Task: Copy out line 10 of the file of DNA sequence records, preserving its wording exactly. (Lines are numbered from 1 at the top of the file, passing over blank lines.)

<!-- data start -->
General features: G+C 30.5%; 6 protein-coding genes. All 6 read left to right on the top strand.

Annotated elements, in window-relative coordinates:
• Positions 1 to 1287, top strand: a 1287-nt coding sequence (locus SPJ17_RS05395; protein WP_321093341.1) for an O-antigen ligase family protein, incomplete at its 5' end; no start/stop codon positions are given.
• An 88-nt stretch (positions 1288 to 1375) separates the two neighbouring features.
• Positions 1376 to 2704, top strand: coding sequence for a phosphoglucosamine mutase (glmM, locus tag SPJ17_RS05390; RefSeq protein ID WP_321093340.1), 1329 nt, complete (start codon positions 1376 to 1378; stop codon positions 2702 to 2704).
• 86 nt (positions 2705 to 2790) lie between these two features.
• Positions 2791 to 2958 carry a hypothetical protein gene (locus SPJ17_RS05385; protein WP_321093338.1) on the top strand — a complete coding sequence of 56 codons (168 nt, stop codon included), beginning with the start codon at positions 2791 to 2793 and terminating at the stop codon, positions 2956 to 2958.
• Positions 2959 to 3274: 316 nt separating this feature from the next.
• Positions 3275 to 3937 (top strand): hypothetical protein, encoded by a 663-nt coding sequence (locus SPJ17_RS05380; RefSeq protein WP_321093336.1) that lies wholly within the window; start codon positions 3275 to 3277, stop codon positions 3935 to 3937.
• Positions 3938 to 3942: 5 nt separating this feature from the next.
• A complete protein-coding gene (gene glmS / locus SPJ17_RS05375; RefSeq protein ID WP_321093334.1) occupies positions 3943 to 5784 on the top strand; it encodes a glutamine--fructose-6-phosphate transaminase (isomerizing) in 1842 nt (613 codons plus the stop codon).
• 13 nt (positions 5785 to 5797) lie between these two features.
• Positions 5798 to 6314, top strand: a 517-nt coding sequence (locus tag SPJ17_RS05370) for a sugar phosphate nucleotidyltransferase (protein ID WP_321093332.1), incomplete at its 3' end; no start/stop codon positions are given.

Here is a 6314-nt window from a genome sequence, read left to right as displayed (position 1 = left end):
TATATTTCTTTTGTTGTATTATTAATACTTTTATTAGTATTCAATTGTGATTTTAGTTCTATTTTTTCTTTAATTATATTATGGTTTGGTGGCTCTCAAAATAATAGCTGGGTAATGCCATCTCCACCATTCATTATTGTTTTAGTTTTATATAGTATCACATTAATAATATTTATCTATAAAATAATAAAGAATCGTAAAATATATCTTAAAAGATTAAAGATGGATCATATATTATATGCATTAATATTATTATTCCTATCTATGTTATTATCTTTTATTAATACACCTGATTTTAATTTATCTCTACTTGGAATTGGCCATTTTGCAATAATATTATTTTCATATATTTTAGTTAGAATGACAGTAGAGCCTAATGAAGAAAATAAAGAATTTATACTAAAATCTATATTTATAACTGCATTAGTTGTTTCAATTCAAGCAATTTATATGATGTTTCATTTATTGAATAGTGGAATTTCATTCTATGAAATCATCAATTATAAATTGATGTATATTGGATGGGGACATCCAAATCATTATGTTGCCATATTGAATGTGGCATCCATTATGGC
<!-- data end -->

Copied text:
• Positions 3938 to 3942: 5 nt separating this feature from the next.